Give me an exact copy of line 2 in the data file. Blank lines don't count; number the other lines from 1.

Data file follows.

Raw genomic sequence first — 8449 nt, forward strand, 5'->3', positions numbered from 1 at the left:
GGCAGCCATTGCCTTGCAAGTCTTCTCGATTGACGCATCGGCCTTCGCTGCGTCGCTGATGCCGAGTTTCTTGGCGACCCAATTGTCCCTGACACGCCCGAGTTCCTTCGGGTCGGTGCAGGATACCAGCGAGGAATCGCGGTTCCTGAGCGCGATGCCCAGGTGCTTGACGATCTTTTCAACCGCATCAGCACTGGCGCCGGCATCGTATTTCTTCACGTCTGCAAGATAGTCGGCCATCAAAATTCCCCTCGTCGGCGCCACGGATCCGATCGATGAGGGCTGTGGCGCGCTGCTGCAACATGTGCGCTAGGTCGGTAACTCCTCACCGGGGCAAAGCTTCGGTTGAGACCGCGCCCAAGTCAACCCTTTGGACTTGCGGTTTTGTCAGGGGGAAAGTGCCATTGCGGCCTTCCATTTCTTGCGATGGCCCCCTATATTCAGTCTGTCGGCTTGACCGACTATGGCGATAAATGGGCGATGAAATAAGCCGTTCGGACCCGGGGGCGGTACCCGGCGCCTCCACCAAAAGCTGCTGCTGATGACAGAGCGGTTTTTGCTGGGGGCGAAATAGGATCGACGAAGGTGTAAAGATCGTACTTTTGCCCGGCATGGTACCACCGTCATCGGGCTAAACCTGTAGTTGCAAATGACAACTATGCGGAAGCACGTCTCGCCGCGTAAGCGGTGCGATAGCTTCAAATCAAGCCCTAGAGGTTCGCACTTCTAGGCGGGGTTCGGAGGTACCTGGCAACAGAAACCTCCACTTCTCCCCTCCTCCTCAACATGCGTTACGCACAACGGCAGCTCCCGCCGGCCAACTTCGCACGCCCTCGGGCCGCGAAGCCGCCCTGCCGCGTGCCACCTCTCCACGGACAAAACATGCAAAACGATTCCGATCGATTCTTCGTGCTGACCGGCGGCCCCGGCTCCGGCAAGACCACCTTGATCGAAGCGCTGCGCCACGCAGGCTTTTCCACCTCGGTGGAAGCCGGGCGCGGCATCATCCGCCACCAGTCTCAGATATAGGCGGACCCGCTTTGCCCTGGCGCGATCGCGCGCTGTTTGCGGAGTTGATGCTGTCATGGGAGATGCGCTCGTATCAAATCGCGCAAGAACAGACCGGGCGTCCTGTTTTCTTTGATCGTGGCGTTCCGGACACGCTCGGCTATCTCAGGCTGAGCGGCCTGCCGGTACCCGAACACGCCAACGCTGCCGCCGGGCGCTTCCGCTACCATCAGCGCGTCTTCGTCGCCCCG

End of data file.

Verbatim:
GGCAGCCATTGCCTTGCAAGTCTTCTCGATTGACGCATCGGCCTTCGCTGCGTCGCTGATGCCGAGTTTCTTGGCGACCCAATTGTCCCTGACACGCCCGAGTTCCTTCGGGTCGGTGCAGGATACCAGCGAGGAATCGCGGTTCCTGAGCGCGATGCCCAGGTGCTTGACGATCTTTTCAACCGCATCAGCACTGGCGCCGGCATCGTATTTCTTCACGTCTGCAAGATAGTCGGCCATCAAAATTCCCCTCGTCGGCGCCACGGATCCGATCGATGAGGGCTGTGGCGCGCTGCTGCAACATGTGCGCTAGGTCGGTAACTCCTCACCGGGGCAAAGCTTCGGTTGAGACCGCGCCCAAGTCAACCCTTTGGACTTGCGGTTTTGTCAGGGGGAAAGTGCCATTGCGGCCTTCCATTTCTTGCGATGGCCCCCTATATTCAGTCTGTCGGCTTGACCGACTATGGCGATAAATGGGCGATGAAATAAGCCGTTCGGACCCGGGGGCGGTACCCGGCGCCTCCACCAAAAGCTGCTGCTGATGACAGAGCGGTTTTTGCTGGGGGCGAAATAGGATCGACGAAGGTGTAAAGATCGTACTTTTGCCCGGCATGGTACCACCGTCATCGGGCTAAACCTGTAGTTGCAAATGACAACTATGCGGAAGCACGTCTCGCCGCGTAAGCGGTGCGATAGCTTCAAATCAAGCCCTAGAGGTTCGCACTTCTAGGCGGGGTTCGGAGGTACCTGGCAACAGAAACCTCCACTTCTCCCCTCCTCCTCAACATGCGTTACGCACAACGGCAGCTCCCGCCGGCCAACTTCGCACGCCCTCGGGCCGCGAAGCCGCCCTGCCGCGTGCCACCTCTCCACGGACAAAACATGCAAAACGATTCCGATCGATTCTTCGTGCTGACCGGCGGCCCCGGCTCCGGCAAGACCACCTTGATCGAAGCGCTGCGCCACGCAGGCTTTTCCACCTCGGTGGAAGCCGGGCGCGGCATCATCCGCCACCAGTCTCAGATATAGGCGGACCCGCTTTGCCCTGGCGCGATCGCGCGCTGTTTGCGGAGTTGATGCTGTCATGGGAGATGCGCTCGTATCAAATCGCGCAAGAACAGACCGGGCGTCCTGTTTTCTTTGATCGTGGCGTTCCGGACACGCTCGGCTATCTCAGGCTGAGCGGCCTGCCGGTACCCGAACACGCCAACGCTGCCGCCGGGCGCTTCCGCTACCATCAGCGCGTCTTCGTCGCCCCG